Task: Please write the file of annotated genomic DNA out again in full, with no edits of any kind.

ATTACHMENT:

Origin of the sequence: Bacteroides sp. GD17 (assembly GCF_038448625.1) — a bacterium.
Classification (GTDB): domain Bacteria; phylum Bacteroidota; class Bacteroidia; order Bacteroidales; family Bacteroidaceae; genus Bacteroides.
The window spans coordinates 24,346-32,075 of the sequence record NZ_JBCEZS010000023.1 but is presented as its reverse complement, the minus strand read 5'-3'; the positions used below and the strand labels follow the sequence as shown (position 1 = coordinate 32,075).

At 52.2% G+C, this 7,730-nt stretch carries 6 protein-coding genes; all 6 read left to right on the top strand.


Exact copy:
Origin of the sequence: Bacteroides sp. GD17 (assembly GCF_038448625.1) — a bacterium.
Classification (GTDB): domain Bacteria; phylum Bacteroidota; class Bacteroidia; order Bacteroidales; family Bacteroidaceae; genus Bacteroides.
The window spans coordinates 24,346-32,075 of the sequence record NZ_JBCEZS010000023.1 but is presented as its reverse complement, the minus strand read 5'-3'; the positions used below and the strand labels follow the sequence as shown (position 1 = coordinate 32,075).

At 52.2% G+C, this 7,730-nt stretch carries 6 protein-coding genes; all 6 read left to right on the top strand.